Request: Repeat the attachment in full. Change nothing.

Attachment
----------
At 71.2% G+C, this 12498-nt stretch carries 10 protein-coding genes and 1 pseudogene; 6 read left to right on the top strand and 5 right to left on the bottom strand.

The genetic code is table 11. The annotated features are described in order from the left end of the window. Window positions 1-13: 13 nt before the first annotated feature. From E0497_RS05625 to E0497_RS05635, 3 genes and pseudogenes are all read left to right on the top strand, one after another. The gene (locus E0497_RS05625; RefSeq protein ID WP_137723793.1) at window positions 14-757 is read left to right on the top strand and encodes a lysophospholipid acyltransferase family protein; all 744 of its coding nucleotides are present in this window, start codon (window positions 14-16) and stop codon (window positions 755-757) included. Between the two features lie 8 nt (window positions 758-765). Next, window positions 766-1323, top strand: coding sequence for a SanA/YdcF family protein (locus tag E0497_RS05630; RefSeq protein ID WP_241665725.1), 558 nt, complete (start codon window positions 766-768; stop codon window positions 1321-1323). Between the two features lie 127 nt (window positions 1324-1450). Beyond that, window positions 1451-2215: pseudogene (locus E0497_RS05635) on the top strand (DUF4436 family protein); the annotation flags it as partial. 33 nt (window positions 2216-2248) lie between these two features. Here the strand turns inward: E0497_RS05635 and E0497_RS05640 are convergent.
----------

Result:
At 71.2% G+C, this 12498-nt stretch carries 10 protein-coding genes and 1 pseudogene; 6 read left to right on the top strand and 5 right to left on the bottom strand.

The genetic code is table 11. The annotated features are described in order from the left end of the window. Window positions 1-13: 13 nt before the first annotated feature. From E0497_RS05625 to E0497_RS05635, 3 genes and pseudogenes are all read left to right on the top strand, one after another. The gene (locus E0497_RS05625; RefSeq protein ID WP_137723793.1) at window positions 14-757 is read left to right on the top strand and encodes a lysophospholipid acyltransferase family protein; all 744 of its coding nucleotides are present in this window, start codon (window positions 14-16) and stop codon (window positions 755-757) included. Between the two features lie 8 nt (window positions 758-765). Next, window positions 766-1323, top strand: coding sequence for a SanA/YdcF family protein (locus tag E0497_RS05630; RefSeq protein ID WP_241665725.1), 558 nt, complete (start codon window positions 766-768; stop codon window positions 1321-1323). Between the two features lie 127 nt (window positions 1324-1450). Beyond that, window positions 1451-2215: pseudogene (locus E0497_RS05635) on the top strand (DUF4436 family protein); the annotation flags it as partial. 33 nt (window positions 2216-2248) lie between these two features. Here the strand turns inward: E0497_RS05635 and E0497_RS05640 are convergent.